A Powerful Earthquake Rocks Turkey: A Summary of the Recent Devastating Event
On February 6th, 2021, an extremely large earthquake struck southeast Turkey near the border of Syria, measuring a magnitude 7.8 on the moment magnitude scale. This powerful earthquake has already had terrible consequences for people living nearby, with reports of over 4000 deaths and damage to gas pipelines leading to fires. This blog post will provide a summary of the recent devastating event and explain why this area of Turkey is prone to earthquakes.
This area of Turkey is located at the intersection of three tectonic plates: the Anatolian, Arabian and African plates. Arabia is moving northwards into Europe, causing the Anatolian plate (which Turkey sits on) to be pushed out westwards. This motion of the tectonic plates builds up pressure on fault zones at their boundaries, and it is the sudden release of this pressure that causes earthquakes and ground shaking.
The magnitude 7.8 earthquake released significantly more energy than previous earthquakes in the region, releasing more than twice as much energy as the largest previously recorded earthquake in the region (magnitude 7.4). The moment magnitude scale is non-linear, meaning that each step up represents 32 times more energy released. That means a magnitude 7.8 actually releases around 6,000 times more energy than the more moderate magnitude 5 earthquakes that might usually happen in the region.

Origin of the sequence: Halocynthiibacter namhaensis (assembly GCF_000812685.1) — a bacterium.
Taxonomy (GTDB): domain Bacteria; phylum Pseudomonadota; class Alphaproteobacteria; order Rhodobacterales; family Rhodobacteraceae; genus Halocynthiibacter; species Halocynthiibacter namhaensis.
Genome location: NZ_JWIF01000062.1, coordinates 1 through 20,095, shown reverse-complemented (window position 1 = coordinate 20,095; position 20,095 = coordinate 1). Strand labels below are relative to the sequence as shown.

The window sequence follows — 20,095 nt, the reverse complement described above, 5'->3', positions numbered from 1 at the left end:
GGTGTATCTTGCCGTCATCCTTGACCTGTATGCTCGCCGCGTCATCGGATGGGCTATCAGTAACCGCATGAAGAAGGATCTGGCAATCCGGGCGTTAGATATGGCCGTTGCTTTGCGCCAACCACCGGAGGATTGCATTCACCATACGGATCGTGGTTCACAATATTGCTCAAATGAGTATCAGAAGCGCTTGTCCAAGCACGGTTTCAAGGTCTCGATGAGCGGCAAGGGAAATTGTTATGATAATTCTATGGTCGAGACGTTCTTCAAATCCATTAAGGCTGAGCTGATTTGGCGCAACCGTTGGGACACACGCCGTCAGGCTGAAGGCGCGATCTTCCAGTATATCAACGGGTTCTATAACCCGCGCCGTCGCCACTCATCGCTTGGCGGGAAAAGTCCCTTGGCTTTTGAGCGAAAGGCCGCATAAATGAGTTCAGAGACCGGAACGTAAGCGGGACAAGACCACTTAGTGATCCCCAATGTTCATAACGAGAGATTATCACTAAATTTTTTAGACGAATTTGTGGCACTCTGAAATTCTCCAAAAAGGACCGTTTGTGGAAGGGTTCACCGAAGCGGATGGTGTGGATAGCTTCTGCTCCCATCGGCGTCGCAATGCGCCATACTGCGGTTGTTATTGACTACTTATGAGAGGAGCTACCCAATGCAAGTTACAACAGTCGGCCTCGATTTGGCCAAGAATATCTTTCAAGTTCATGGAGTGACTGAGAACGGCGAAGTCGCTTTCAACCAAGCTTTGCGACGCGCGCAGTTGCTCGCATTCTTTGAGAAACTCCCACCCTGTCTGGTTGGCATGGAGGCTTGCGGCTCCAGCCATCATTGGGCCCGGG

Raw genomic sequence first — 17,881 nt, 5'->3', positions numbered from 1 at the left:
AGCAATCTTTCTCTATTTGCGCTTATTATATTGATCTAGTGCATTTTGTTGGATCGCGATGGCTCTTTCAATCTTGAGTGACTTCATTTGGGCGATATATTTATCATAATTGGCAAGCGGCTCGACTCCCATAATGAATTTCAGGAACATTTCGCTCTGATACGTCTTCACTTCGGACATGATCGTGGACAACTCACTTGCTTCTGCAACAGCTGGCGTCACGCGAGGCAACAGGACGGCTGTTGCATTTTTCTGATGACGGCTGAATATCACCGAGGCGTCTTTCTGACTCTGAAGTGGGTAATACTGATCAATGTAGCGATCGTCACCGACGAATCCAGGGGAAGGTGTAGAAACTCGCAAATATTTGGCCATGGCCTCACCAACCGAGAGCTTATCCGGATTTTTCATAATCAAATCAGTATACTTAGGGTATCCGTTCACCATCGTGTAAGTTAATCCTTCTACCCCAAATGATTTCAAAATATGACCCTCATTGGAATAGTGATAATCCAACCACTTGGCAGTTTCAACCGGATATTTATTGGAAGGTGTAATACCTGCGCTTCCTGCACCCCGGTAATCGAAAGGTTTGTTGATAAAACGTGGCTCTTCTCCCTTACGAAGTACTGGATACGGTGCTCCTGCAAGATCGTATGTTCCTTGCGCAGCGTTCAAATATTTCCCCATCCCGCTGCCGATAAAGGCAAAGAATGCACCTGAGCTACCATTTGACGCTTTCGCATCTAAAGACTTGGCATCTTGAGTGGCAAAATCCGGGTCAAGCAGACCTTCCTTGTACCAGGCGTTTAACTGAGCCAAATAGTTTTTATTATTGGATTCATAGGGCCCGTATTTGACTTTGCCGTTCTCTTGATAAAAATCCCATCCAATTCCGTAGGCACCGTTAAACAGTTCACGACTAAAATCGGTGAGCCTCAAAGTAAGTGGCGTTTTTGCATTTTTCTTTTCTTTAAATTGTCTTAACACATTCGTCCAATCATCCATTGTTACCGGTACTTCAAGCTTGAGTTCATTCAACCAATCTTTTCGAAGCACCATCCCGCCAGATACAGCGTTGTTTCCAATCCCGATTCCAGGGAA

The shaking caused by the earthquake was felt by 610,000 people in the surrounding area up to around 80km away north-eastwards along the tectonic plate boundary, and even as far away as Istanbul, Baghdad, and Cairo. After the initial tremor, there have been hundreds of smaller magnitude aftershocks. While aftershocks are usually significantly smaller than the main shock, they can have equally devastating consequences, further damaging infrastructure that was damaged by the first earthquake and hampering rescue efforts.
As the aftermath of this major earthquake continues to be felt by the people living in this region, we can only hope that international aid gets to Turkey and Syria as soon as possible to help in ongoing rescue efforts, amid the ongoing aftershocks.